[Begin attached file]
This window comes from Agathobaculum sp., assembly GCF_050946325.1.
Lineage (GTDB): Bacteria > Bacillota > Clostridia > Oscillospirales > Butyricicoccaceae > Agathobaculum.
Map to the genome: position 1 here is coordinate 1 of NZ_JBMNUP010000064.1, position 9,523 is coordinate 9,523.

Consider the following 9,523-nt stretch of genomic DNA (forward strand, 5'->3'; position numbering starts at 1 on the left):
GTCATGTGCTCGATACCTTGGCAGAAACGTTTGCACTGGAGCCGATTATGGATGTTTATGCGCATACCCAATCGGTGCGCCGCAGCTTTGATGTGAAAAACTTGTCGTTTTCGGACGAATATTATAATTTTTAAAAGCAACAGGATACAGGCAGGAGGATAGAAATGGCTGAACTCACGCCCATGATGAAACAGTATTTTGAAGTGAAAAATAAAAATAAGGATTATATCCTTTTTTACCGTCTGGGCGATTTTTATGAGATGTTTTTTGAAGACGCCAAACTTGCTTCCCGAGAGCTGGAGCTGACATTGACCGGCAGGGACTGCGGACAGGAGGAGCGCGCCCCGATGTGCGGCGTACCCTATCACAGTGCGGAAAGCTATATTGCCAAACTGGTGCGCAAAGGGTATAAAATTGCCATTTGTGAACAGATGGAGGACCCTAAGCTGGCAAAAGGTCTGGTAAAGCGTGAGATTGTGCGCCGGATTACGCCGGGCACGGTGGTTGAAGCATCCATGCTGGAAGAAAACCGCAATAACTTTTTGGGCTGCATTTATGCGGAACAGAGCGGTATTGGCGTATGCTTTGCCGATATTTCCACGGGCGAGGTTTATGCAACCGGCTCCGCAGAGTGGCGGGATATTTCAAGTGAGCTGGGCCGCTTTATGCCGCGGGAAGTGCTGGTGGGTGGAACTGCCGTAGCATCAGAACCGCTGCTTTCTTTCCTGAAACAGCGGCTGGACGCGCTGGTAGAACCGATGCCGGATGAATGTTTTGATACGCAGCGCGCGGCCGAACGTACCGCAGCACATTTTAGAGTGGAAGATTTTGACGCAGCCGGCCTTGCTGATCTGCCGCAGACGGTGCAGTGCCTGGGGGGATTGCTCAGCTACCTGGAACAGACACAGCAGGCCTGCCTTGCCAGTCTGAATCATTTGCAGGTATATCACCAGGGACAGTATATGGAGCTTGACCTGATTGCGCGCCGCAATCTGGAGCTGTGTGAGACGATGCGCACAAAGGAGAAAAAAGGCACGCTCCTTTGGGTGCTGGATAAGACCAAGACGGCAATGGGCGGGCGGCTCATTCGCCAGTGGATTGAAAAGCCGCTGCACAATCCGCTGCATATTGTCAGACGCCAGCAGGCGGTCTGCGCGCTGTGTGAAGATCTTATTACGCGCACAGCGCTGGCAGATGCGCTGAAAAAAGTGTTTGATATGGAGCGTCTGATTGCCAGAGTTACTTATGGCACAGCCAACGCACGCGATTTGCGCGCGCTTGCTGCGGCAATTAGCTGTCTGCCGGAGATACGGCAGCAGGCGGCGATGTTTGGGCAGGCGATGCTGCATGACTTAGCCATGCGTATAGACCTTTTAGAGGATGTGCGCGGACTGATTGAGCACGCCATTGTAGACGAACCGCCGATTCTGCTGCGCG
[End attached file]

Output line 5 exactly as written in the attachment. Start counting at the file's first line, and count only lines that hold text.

GTCATGTGCTCGATACCTTGGCAGAAACGTTTGCACTGGAGCCGATTATGGATGTTTATGCGCATACCCAATCGGTGCGCCGCAGCTTTGATGTGAAAAACTTGTCGTTTTCGGACGAATATTATAATTTTTAAAAGCAACAGGATACAGGCAGGAGGATAGAAATGGCTGAACTCACGCCCATGATGAAACAGTATTTTGAAGTGAAAAATAAAAATAAGGATTATATCCTTTTTTACCGTCTGGGCGATTTTTATGAGATGTTTTTTGAAGACGCCAAACTTGCTTCCCGAGAGCTGGAGCTGACATTGACCGGCAGGGACTGCGGACAGGAGGAGCGCGCCCCGATGTGCGGCGTACCCTATCACAGTGCGGAAAGCTATATTGCCAAACTGGTGCGCAAAGGGTATAAAATTGCCATTTGTGAACAGATGGAGGACCCTAAGCTGGCAAAAGGTCTGGTAAAGCGTGAGATTGTGCGCCGGATTACGCCGGGCACGGTGGTTGAAGCATCCATGCTGGAAGAAAACCGCAATAACTTTTTGGGCTGCATTTATGCGGAACAGAGCGGTATTGGCGTATGCTTTGCCGATATTTCCACGGGCGAGGTTTATGCAACCGGCTCCGCAGAGTGGCGGGATATTTCAAGTGAGCTGGGCCGCTTTATGCCGCGGGAAGTGCTGGTGGGTGGAACTGCCGTAGCATCAGAACCGCTGCTTTCTTTCCTGAAACAGCGGCTGGACGCGCTGGTAGAACCGATGCCGGATGAATGTTTTGATACGCAGCGCGCGGCCGAACGTACCGCAGCACATTTTAGAGTGGAAGATTTTGACGCAGCCGGCCTTGCTGATCTGCCGCAGACGGTGCAGTGCCTGGGGGGATTGCTCAGCTACCTGGAACAGACACAGCAGGCCTGCCTTGCCAGTCTGAATCATTTGCAGGTATATCACCAGGGACAGTATATGGAGCTTGACCTGATTGCGCGCCGCAATCTGGAGCTGTGTGAGACGATGCGCACAAAGGAGAAAAAAGGCACGCTCCTTTGGGTGCTGGATAAGACCAAGACGGCAATGGGCGGGCGGCTCATTCGCCAGTGGATTGAAAAGCCGCTGCACAATCCGCTGCATATTGTCAGACGCCAGCAGGCGGTCTGCGCGCTGTGTGAAGATCTTATTACGCGCACAGCGCTGGCAGATGCGCTGAAAAAAGTGTTTGATATGGAGCGTCTGATTGCCAGAGTTACTTATGGCACAGCCAACGCACGCGATTTGCGCGCGCTTGCTGCGGCAATTAGCTGTCTGCCGGAGATACGGCAGCAGGCGGCGATGTTTGGGCAGGCGATGCTGCATGACTTAGCCATGCGTATAGACCTTTTAGAGGATGTGCGCGGACTGATTGAGCACGCCATTGTAGACGAACCGCCGATTCTGCTGCGCG